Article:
Only a gateway with four runways can ensure London’s connections with regions such as Asia and Latin America, according to York Aviation.
In a report commissioned for Transport for London, the consultancy claims that expanding London’s current gateways – Heathrow, Gatwick and Stansted – would provide far fewer flights.
While six runways across three sites could serve 358 destinations by 2050, a new four-runway gateway could offer 435, according to York Aviation.
The report is being submitted to the Airports Commission, due to reveal its conclusions in 2015 on how London can preserve its connectivity.
London’s Mayor, Boris Johnson, a strong opponent of expansion at Heathrow, has seized on the report’s conclusions as “definite proof” that London needs a new hub.
“To get the flights we need, it has to be four runways operating efficiently in one place rather than spread haphazardly across the South East,” he said.
“A four-runway airport will secure us the direct connections to the emerging markets around the world that will allow us to compete with our international rivals, who are busy building and growing their mega airports even as we speak.”
York Aviation concludes that a single new hub could serve more than twice as many destinations in China and South America as a dispersed solution.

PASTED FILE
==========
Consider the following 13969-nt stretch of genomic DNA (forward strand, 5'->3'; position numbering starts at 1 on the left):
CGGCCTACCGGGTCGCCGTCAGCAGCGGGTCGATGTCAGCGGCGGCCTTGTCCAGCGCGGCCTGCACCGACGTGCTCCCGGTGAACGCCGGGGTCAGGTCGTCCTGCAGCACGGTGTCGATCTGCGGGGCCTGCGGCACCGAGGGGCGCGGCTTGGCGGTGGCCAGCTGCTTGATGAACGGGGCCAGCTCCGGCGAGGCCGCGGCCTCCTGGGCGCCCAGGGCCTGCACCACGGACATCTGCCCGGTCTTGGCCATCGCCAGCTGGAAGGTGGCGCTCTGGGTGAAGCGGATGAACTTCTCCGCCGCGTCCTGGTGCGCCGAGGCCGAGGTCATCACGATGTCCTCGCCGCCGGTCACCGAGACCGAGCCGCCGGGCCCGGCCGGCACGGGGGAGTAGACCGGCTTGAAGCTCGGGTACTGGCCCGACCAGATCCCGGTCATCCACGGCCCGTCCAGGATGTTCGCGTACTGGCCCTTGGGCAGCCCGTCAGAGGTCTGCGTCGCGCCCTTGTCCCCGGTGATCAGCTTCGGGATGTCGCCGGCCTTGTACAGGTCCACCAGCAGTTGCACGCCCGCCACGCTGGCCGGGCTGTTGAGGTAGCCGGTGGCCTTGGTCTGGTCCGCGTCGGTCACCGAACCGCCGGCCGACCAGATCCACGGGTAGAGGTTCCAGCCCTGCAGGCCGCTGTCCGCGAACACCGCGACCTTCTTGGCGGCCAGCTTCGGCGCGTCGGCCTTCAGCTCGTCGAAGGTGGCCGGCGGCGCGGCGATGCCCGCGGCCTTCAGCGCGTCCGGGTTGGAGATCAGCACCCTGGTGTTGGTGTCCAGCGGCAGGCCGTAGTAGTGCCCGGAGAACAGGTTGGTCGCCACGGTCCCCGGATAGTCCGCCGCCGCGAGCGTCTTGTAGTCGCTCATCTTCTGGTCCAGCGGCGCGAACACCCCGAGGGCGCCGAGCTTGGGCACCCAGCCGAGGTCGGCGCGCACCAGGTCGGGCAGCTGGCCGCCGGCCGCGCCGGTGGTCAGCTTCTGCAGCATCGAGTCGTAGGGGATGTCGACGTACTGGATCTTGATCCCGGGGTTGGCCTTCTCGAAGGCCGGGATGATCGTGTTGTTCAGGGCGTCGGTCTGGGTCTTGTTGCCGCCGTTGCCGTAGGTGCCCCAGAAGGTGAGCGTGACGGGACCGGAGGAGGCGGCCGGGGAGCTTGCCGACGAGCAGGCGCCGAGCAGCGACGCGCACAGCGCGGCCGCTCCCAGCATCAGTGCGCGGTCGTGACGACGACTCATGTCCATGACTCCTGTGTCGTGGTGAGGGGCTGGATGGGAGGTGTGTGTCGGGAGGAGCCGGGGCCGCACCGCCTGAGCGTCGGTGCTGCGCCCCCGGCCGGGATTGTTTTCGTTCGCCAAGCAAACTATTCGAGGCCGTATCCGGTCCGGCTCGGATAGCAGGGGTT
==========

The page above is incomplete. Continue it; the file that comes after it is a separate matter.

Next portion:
South American connections could increase from three to 13 destinations, according to the report. These 10 new destinations could include twice-daily services to both Lima and Santiago de Chile, both now served by rival European hubs.
A four-runway airport would also enable direct flights to be re-established to Fukuoka, with two flights a day, finds the report.
X’ian in China, a city of 7 million with strong software and aerospace industries, is another destination that could be served by a four-runway hub, according to the report.
While Heathrow has put its case for its expansion as a hub, the Mayor’s aviation adviser, Daniel Moylan, ruled the airport out as a four-runway gateway.
“This is a description of a national asset that Heathrow, with its severe size constraints and dire noise impacts, can never become,” he said.